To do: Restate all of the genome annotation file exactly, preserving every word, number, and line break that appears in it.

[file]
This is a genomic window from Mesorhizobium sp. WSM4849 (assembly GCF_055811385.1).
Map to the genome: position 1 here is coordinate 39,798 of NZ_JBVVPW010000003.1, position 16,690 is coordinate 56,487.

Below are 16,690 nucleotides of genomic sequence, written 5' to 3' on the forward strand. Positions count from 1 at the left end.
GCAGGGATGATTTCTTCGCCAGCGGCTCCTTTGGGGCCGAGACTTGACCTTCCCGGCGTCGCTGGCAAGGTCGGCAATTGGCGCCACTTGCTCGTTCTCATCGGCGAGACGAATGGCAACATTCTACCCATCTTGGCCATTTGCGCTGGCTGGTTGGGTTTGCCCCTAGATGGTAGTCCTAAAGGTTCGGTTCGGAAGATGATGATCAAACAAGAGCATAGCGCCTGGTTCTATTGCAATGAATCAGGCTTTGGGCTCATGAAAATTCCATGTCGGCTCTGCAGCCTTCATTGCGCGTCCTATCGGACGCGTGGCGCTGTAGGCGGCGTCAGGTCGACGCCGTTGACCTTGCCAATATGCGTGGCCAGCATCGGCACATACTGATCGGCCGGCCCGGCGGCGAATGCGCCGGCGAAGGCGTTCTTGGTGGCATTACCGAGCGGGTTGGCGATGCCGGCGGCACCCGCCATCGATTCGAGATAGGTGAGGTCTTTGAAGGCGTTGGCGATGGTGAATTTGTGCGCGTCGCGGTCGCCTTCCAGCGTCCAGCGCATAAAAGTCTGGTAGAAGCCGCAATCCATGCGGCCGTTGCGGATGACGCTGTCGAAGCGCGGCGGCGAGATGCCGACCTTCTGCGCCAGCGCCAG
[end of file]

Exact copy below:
This is a genomic window from Mesorhizobium sp. WSM4849 (assembly GCF_055811385.1).
Map to the genome: position 1 here is coordinate 39,798 of NZ_JBVVPW010000003.1, position 16,690 is coordinate 56,487.

Below are 16,690 nucleotides of genomic sequence, written 5' to 3' on the forward strand. Positions count from 1 at the left end.
GCAGGGATGATTTCTTCGCCAGCGGCTCCTTTGGGGCCGAGACTTGACCTTCCCGGCGTCGCTGGCAAGGTCGGCAATTGGCGCCACTTGCTCGTTCTCATCGGCGAGACGAATGGCAACATTCTACCCATCTTGGCCATTTGCGCTGGCTGGTTGGGTTTGCCCCTAGATGGTAGTCCTAAAGGTTCGGTTCGGAAGATGATGATCAAACAAGAGCATAGCGCCTGGTTCTATTGCAATGAATCAGGCTTTGGGCTCATGAAAATTCCATGTCGGCTCTGCAGCCTTCATTGCGCGTCCTATCGGACGCGTGGCGCTGTAGGCGGCGTCAGGTCGACGCCGTTGACCTTGCCAATATGCGTGGCCAGCATCGGCACATACTGATCGGCCGGCCCGGCGGCGAATGCGCCGGCGAAGGCGTTCTTGGTGGCATTACCGAGCGGGTTGGCGATGCCGGCGGCACCCGCCATCGATTCGAGATAGGTGAGGTCTTTGAAGGCGTTGGCGATGGTGAATTTGTGCGCGTCGCGGTCGCCTTCCAGCGTCCAGCGCATAAAAGTCTGGTAGAAGCCGCAATCCATGCGGCCGTTGCGGATGACGCTGTCGAAGCGCGGCGGCGAGATGCCGACCTTCTGCGCCAGCGCCAG